In the 2004-2005 NHL lockout, the owners were content to hold out a year in hopes that the players would cave. Luckily for the owners, the players collapsed over the second summer of the lockout and the league was saved. With the owners’ first proposal now on the table, the owners seem ready to lose another season to meet their ridiculous demands. Unless their proposal is flexible, the ice may never freeze over in NHL arenas this season.
According to reports, the owners’ proposal features five key elements. A rollback of players’ revenue of league money from 57% to 46%. An elimination of salary arbitration for restricted free agents and an increase of unrestricted free agency to ten years in the league. The owners also want a five-year cap on all contracts and a lengthening of entry-level contracts from three years to five years.
Every one of these proposals hurts players, while trying to cover up for owner’s mistakes over the last seven years since the players agreed to the salary cap. League revenues have skyrocketed since the last lockout, which has pushed the cap limit over 30 million dollars. This seems like the most negotiable number because NBA players are making 50 percent of revenues. Look for the cross owner league to be happy to settle on this number. Although, it seems that players understand that without a better revenue sharing system among the teams themselves, any rollback of the salary cap will only result in another CBA stand off over the same issue.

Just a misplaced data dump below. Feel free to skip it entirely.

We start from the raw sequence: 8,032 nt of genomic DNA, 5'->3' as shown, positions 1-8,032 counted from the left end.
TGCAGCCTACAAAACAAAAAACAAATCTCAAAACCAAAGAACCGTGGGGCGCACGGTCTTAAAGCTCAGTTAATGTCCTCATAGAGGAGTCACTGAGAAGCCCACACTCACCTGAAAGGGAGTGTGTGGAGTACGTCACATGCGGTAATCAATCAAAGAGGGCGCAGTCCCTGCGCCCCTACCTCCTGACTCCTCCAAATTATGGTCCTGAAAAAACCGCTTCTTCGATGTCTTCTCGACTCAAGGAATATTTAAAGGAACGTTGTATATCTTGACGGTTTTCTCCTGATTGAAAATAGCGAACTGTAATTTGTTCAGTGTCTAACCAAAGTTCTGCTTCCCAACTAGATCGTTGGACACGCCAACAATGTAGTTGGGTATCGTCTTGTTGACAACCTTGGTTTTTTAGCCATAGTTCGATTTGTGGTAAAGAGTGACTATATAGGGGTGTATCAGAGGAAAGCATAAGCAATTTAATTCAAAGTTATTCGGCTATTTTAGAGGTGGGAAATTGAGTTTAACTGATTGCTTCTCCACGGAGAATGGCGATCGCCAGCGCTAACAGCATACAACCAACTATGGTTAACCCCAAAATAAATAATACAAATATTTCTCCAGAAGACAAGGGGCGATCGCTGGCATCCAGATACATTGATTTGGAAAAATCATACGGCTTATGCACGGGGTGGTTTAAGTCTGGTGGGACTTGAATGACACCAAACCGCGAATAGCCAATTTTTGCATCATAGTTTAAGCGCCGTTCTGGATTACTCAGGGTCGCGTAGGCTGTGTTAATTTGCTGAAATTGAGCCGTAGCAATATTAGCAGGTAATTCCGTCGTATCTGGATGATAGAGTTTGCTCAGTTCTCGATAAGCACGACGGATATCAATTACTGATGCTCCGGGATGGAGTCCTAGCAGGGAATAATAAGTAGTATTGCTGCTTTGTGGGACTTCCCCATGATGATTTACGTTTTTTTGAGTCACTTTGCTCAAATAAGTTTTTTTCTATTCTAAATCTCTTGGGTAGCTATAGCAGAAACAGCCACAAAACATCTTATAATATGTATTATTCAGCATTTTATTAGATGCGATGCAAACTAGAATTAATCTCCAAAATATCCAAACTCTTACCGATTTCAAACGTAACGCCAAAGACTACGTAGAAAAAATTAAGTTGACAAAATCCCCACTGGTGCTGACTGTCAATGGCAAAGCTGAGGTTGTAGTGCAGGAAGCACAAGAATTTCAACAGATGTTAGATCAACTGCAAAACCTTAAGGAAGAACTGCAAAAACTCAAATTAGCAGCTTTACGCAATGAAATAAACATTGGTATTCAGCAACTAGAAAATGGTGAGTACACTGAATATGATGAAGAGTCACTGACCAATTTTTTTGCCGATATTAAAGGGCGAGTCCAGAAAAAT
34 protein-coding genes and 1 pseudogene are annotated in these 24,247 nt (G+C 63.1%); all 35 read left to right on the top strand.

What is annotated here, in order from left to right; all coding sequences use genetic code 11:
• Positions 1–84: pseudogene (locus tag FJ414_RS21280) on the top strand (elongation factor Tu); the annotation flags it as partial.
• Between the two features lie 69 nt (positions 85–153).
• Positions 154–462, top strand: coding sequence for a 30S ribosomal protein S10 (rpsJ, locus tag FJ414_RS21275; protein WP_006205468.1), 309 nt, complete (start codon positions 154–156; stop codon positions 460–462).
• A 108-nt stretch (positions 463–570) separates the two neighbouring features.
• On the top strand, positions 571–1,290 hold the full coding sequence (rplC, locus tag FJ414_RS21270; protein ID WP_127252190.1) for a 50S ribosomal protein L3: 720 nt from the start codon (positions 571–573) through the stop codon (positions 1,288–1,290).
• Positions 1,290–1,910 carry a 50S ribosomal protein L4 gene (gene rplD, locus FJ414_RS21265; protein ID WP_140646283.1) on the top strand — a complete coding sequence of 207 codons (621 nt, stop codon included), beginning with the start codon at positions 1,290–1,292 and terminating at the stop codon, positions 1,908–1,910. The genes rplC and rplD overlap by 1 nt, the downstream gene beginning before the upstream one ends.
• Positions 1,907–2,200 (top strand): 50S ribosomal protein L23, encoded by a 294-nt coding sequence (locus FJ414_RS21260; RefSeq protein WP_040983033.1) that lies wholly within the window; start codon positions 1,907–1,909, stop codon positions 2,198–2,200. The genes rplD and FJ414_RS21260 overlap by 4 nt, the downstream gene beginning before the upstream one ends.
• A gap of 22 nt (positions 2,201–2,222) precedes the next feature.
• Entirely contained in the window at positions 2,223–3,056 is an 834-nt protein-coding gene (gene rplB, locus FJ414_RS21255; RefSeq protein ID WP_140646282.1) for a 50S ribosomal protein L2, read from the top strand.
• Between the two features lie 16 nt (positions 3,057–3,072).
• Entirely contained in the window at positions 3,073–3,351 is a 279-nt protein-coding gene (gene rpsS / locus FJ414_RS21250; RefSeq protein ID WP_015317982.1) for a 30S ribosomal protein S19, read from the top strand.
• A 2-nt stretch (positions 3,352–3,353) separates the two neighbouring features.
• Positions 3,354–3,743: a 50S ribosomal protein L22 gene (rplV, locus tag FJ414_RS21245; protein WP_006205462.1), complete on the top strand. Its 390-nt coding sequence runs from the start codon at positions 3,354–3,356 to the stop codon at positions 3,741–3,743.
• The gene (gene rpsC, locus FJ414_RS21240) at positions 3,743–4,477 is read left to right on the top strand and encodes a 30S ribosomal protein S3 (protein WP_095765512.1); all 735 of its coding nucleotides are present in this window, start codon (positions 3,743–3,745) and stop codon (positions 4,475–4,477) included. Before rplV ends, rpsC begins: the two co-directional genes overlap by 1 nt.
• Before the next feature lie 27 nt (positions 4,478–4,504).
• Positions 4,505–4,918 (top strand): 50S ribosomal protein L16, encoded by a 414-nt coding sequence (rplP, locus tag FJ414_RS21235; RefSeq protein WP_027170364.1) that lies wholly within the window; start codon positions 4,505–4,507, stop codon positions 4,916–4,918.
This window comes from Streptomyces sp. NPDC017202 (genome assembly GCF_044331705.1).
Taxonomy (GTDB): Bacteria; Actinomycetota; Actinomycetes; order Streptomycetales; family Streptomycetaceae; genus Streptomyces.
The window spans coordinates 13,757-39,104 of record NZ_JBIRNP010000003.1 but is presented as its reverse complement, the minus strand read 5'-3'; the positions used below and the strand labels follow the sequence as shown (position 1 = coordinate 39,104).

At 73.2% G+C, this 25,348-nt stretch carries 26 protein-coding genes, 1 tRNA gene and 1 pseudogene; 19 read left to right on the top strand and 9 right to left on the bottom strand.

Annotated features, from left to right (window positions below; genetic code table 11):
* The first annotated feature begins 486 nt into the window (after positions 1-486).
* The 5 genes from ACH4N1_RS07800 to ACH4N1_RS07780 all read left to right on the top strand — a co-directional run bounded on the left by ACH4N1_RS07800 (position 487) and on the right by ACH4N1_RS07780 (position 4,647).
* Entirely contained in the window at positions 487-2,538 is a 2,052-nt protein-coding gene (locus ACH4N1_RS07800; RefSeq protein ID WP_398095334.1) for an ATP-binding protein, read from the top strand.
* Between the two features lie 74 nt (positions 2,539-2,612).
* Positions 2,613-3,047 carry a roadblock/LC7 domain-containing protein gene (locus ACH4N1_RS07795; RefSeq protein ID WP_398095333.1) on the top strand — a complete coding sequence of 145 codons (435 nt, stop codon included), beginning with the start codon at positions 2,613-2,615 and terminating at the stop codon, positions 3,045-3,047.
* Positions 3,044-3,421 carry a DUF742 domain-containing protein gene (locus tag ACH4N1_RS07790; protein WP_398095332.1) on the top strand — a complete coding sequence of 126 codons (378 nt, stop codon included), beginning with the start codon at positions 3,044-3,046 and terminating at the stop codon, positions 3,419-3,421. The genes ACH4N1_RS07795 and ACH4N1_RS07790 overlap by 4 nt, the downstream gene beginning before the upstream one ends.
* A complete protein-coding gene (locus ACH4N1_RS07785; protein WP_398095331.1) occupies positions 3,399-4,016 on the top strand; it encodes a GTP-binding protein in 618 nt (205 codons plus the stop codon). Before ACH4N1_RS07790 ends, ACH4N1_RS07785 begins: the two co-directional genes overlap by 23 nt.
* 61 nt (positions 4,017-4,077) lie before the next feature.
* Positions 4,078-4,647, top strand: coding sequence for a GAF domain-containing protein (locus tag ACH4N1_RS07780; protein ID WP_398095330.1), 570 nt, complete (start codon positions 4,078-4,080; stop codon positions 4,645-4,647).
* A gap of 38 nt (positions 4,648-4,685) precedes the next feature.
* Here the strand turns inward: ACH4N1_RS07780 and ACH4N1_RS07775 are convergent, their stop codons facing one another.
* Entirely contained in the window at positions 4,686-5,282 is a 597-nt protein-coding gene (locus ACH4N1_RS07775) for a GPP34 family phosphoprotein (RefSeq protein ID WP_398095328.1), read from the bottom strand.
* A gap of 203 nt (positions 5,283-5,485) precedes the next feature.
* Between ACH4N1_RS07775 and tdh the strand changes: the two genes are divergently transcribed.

All the other measures limit players’ ability to receive money. The normal payday avenues for players are suddenly shut off after teams have handed out ridiculous 100 million dollar deals. The cap length for contracts is a particularly bad idea as shown from the NBA. With a salary cap and contract length cap, the stars have no incentive to go to smaller markets, which takes the parity out of the league.
This is the first offer from the NHL owners and the divide between the two sides will only be known when the NHL Players Association (NHLPA) announces their terms. However, I don’t think anyone in hockey expected the owners to take such a hard stance in this CBA. The failures that have occurred since the last CBA was finalized are almost entirely their fault. How do they sell the players that they should pay for the owner’s sins? Another lockout would be devastating for the NHL and this time the bounce back might never come.